Susan Stephens

WNIJ News Reporter/Producer

Susan’s parents should have known she’d end up in radio: her favorite toys were tape recorders, cameras, notepads, and books. Many years later, she’s an award-winning reporter at her favorite radio station. Formerly WNIJ’s News Director, she asked to return to the role of full-time reporter/anchor/utility player in 2010 (less paperwork, more reporting!). Her #1 goal is to tell the most compelling stories in the fewest words possible…all the better if a little humor can be thrown into the mix.  It should come as no surprise, then, that she can whip up a haiku for any occasion. She also enjoys the Detroit Tigers, learning pioneer skills (Gardening, canning, and the like. Just in case.), traveling with friends, and pretending she’s going to get around to playing her theremin.

Katie Finlon / WNIJ

Classes are expected to resume Friday at Northern Illinois University, after all of the school's campuses were evacuated because of a bomb threat Thursday night.

American Red Cross

Red Cross volunteers from northern Illinois have been working all week in South Carolina as much of that state continues to battle disastrous floods.

Patricia Kemp, communications manager for the American Red Cross northern Illinois region, has been there since last Saturday. She says a number of volunteers from Illinois are there to manage shelters and meals for the flood victims, as well as another important aspect of recovery:

Betsy Youngquist / BYArt

It’s a good time to catch up on paperwork for employees of state-run museums in Illinois. They’re closed to the public as the budget impasse continues, but employees are expected to show up for work. The mayor of Lockport is working behind the scenes to try to keep the Illinois State Museum art gallery in his town open. 

Jennifer Brdlik

Is it marketing or an “awareness campaign?” That’s the question sparked by a company’s upcoming ads for medical marijuana.

Chicago-based Cresco Labs is the BIG player in Illinois’ medical marijuana market. It holds permits for cultivation centers in Joliet, Kankakee, and Lincoln. It’s a big investment for the company…so it’s investing what it says is “seven figures” worth of ads, in print and on radio, social media, and billboards.

United Auto Workers members have resoundingly rejected a four-year contract with Fiat Chrysler. Workers at the plant in Belvidere were among the last in the nation to vote on the deal union leaders had worked out with the automaker: like most Fiat Chrysler plants nation-wide, they overwhelmingly vote "no."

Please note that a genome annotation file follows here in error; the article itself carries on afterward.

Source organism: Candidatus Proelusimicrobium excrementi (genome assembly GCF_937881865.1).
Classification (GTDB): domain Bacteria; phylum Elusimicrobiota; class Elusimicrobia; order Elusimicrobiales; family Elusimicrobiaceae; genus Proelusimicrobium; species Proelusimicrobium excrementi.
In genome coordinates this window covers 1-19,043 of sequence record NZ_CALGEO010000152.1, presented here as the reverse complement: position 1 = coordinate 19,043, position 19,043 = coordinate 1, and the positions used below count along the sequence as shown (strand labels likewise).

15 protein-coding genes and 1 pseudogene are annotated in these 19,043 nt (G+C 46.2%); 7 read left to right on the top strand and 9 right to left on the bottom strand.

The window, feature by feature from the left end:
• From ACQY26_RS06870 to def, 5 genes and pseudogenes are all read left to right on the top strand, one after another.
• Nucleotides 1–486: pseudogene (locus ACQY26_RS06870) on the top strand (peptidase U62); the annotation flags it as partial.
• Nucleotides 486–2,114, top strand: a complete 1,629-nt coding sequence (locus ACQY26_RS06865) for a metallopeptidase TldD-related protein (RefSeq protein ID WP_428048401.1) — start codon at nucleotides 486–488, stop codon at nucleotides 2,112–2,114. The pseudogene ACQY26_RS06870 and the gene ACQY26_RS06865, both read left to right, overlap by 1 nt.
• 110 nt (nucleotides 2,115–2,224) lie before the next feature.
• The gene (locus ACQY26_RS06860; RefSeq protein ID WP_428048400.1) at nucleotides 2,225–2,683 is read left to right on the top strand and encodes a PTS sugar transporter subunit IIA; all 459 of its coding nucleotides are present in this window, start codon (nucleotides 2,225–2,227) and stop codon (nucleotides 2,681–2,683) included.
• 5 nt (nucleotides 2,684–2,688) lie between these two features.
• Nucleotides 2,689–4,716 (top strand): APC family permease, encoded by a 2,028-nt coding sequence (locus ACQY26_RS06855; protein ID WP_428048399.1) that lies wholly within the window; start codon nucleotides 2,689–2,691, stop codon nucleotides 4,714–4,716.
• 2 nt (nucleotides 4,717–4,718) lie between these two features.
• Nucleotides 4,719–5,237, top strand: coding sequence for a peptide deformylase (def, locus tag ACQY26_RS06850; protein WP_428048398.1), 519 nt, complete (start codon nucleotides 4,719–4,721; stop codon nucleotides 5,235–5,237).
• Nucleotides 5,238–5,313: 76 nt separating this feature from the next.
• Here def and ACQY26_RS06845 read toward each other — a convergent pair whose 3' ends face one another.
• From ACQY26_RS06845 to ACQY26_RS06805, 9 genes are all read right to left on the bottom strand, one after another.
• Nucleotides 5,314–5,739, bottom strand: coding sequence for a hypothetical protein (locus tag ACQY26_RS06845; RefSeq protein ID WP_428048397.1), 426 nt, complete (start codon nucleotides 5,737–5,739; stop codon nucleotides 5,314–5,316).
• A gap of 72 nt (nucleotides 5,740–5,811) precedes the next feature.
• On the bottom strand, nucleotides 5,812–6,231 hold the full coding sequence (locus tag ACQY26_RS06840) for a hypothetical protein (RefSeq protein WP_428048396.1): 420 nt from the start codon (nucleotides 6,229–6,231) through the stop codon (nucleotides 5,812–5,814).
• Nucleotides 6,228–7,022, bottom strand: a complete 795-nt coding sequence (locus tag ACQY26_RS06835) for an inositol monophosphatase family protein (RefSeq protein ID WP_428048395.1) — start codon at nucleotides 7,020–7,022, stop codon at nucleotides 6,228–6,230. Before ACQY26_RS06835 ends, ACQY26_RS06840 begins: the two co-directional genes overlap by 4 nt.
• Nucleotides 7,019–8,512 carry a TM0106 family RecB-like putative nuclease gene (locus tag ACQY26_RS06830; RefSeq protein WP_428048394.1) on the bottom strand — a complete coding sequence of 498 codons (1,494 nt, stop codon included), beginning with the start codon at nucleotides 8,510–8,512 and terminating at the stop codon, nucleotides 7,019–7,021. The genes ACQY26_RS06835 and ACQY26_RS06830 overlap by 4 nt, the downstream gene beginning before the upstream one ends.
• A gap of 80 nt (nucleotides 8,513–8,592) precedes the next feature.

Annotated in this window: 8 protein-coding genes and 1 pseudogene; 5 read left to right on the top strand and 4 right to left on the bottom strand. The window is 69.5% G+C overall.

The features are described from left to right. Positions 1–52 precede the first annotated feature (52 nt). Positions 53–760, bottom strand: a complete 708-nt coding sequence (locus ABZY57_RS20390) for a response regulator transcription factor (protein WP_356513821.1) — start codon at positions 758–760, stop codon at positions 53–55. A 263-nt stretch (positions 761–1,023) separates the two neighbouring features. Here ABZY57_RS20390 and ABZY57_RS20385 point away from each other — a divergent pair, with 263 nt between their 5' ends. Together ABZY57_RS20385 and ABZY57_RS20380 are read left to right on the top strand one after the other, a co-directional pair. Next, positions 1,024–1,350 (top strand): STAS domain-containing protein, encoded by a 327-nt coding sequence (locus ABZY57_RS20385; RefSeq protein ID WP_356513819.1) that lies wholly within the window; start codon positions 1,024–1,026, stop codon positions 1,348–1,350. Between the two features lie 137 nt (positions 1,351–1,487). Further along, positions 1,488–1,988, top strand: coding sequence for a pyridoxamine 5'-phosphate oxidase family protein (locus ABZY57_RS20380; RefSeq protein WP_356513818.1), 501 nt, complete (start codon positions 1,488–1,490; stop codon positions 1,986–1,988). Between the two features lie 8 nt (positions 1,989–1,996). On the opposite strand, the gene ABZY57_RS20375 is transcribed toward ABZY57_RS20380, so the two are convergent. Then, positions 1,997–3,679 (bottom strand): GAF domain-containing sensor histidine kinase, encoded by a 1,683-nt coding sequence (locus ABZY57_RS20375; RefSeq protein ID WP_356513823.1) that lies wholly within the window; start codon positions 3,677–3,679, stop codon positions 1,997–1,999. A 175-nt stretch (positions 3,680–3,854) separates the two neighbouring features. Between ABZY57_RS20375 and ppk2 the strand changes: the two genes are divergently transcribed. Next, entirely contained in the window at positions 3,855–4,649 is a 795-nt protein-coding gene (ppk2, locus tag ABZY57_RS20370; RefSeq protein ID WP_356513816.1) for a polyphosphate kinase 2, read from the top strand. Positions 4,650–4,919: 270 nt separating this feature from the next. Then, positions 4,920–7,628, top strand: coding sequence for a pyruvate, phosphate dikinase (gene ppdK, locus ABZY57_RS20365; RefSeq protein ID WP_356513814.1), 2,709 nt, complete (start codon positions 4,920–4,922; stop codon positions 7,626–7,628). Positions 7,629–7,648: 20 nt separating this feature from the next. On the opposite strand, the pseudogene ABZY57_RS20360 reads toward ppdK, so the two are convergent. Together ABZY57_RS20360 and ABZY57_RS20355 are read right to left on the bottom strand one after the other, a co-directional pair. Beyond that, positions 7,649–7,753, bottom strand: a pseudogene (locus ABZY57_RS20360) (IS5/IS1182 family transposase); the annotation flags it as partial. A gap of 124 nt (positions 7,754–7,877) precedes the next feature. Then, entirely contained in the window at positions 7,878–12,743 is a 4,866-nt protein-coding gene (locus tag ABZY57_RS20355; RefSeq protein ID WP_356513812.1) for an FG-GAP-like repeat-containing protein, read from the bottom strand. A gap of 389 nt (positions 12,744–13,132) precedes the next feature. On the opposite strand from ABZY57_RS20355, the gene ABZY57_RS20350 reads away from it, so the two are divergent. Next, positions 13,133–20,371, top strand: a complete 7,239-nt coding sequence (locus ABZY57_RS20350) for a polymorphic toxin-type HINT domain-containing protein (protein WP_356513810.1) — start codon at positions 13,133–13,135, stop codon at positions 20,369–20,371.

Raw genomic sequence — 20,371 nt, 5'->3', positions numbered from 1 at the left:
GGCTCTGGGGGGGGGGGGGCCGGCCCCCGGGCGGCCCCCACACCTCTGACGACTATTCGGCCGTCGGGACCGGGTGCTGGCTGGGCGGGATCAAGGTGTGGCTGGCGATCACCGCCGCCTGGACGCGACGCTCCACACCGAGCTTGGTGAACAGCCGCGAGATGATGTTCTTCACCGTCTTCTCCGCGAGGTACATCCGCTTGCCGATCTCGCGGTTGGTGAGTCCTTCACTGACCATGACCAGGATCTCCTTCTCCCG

65% of the Belvidere plant's 3000 UAW members voted against the proposal. It's considered a rebuke of their union leaders who supported the deal.

Susan Stephens / WNIJ

Votes this week will decide the fate of a four-year contract proposal for Fiat Chrysler employees nationwide. Today, union workers in Belvidere’s plant will cast their ballots.

Belvidere is one of the big Fiat Chrysler plants UAW leaders hope will approve the national contract the union hammered out with the automaker. So far this week, workers at a number of factories have rejected the deal. A truck plant in Warren, Michigan approved it.

Susan Stephens / WNIJ

Bilingual employees are in hot demand. At least that’s what a recent survey by Northern Illinois University found. One of the greatest areas of need is for teachers with skills in more than one language. WNIJ’s Susan Stephens spoke with NIU Professor James Cohen, who specializes in bilingual education.

                                                                                                                         

The Ho-Chunk Nation is a step closer to legalizing marijuana use on its tribal lands in Wisconsin. 

No, marijuana is not legal to grow, use, or sell on Ho-Chunk lands…yet. But the Nation’s general council voted at a meeting in Madison, Wisconsin to reverse a ban on marijuana on tribal lands. 63% of the 1600 voting members wanted to overturn the anti-marijuana policy. The vote’s not binding: but now the tribe’s attorneys are looking into the legal implications.

Susan Stephens / WNIJ

Violent crime, heroin use, and police relations in Rockford --  those three problems were the focus of a year-long study by the Department of Justice. The city invited the analysis and received the initial results Tuesday.

Senator Dick Durbin is urging Congress to pass a long-term transportation plan. He used a bridge in Rockford to illustrate a problem plaguing the nation. Durbin and Rockford-area lawmakers held a news conference Monday under the Jefferson Street Bridge while it was getting some much-needed repairs.

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